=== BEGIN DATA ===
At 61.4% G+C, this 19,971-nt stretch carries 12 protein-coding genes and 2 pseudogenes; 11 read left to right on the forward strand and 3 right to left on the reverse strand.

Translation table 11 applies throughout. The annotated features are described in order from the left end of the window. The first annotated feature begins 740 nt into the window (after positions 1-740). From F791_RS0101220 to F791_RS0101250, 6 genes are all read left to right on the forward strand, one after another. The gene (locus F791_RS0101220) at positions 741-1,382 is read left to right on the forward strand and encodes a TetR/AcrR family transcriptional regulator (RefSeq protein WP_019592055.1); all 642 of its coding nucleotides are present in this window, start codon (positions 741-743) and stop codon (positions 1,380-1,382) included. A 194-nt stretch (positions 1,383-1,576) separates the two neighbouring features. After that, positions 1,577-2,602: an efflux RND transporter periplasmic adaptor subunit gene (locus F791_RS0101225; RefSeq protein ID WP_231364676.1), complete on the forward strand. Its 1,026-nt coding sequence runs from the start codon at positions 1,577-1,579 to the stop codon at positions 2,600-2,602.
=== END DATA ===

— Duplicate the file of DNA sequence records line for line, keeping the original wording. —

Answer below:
At 61.4% G+C, this 19,971-nt stretch carries 12 protein-coding genes and 2 pseudogenes; 11 read left to right on the forward strand and 3 right to left on the reverse strand.

Translation table 11 applies throughout. The annotated features are described in order from the left end of the window. The first annotated feature begins 740 nt into the window (after positions 1-740). From F791_RS0101220 to F791_RS0101250, 6 genes are all read left to right on the forward strand, one after another. The gene (locus F791_RS0101220) at positions 741-1,382 is read left to right on the forward strand and encodes a TetR/AcrR family transcriptional regulator (RefSeq protein WP_019592055.1); all 642 of its coding nucleotides are present in this window, start codon (positions 741-743) and stop codon (positions 1,380-1,382) included. A 194-nt stretch (positions 1,383-1,576) separates the two neighbouring features. After that, positions 1,577-2,602: an efflux RND transporter periplasmic adaptor subunit gene (locus F791_RS0101225; RefSeq protein ID WP_231364676.1), complete on the forward strand. Its 1,026-nt coding sequence runs from the start codon at positions 1,577-1,579 to the stop codon at positions 2,600-2,602.